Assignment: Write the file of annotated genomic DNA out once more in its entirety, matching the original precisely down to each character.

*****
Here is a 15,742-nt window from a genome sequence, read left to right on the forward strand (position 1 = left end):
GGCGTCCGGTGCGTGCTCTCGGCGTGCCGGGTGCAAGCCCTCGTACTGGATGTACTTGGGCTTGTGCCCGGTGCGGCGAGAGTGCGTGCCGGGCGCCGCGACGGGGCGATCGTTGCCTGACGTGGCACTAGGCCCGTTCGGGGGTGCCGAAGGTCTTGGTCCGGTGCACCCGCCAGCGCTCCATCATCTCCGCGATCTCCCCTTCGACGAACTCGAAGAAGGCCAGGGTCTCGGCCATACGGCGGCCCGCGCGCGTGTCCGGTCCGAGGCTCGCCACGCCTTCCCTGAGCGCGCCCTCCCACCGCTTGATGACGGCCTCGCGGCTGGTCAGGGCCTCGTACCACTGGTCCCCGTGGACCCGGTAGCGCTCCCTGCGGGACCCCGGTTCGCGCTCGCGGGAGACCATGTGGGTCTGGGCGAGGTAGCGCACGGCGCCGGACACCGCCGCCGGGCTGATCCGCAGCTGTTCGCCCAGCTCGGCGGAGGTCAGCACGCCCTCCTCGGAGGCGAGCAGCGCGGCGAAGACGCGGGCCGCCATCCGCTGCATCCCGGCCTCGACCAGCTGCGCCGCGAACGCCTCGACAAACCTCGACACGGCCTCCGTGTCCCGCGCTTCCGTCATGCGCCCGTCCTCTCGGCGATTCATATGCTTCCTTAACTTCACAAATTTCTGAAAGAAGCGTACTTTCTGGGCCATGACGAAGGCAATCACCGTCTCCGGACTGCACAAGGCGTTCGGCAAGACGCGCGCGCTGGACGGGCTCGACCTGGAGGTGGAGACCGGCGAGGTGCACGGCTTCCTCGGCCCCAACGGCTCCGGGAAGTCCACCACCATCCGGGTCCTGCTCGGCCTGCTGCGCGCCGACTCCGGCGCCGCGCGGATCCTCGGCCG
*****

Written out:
Here is a 15,742-nt window from a genome sequence, read left to right on the forward strand (position 1 = left end):
GGCGTCCGGTGCGTGCTCTCGGCGTGCCGGGTGCAAGCCCTCGTACTGGATGTACTTGGGCTTGTGCCCGGTGCGGCGAGAGTGCGTGCCGGGCGCCGCGACGGGGCGATCGTTGCCTGACGTGGCACTAGGCCCGTTCGGGGGTGCCGAAGGTCTTGGTCCGGTGCACCCGCCAGCGCTCCATCATCTCCGCGATCTCCCCTTCGACGAACTCGAAGAAGGCCAGGGTCTCGGCCATACGGCGGCCCGCGCGCGTGTCCGGTCCGAGGCTCGCCACGCCTTCCCTGAGCGCGCCCTCCCACCGCTTGATGACGGCCTCGCGGCTGGTCAGGGCCTCGTACCACTGGTCCCCGTGGACCCGGTAGCGCTCCCTGCGGGACCCCGGTTCGCGCTCGCGGGAGACCATGTGGGTCTGGGCGAGGTAGCGCACGGCGCCGGACACCGCCGCCGGGCTGATCCGCAGCTGTTCGCCCAGCTCGGCGGAGGTCAGCACGCCCTCCTCGGAGGCGAGCAGCGCGGCGAAGACGCGGGCCGCCATCCGCTGCATCCCGGCCTCGACCAGCTGCGCCGCGAACGCCTCGACAAACCTCGACACGGCCTCCGTGTCCCGCGCTTCCGTCATGCGCCCGTCCTCTCGGCGATTCATATGCTTCCTTAACTTCACAAATTTCTGAAAGAAGCGTACTTTCTGGGCCATGACGAAGGCAATCACCGTCTCCGGACTGCACAAGGCGTTCGGCAAGACGCGCGCGCTGGACGGGCTCGACCTGGAGGTGGAGACCGGCGAGGTGCACGGCTTCCTCGGCCCCAACGGCTCCGGGAAGTCCACCACCATCCGGGTCCTGCTCGGCCTGCTGCGCGCCGACTCCGGCGCCGCGCGGATCCTCGGCCG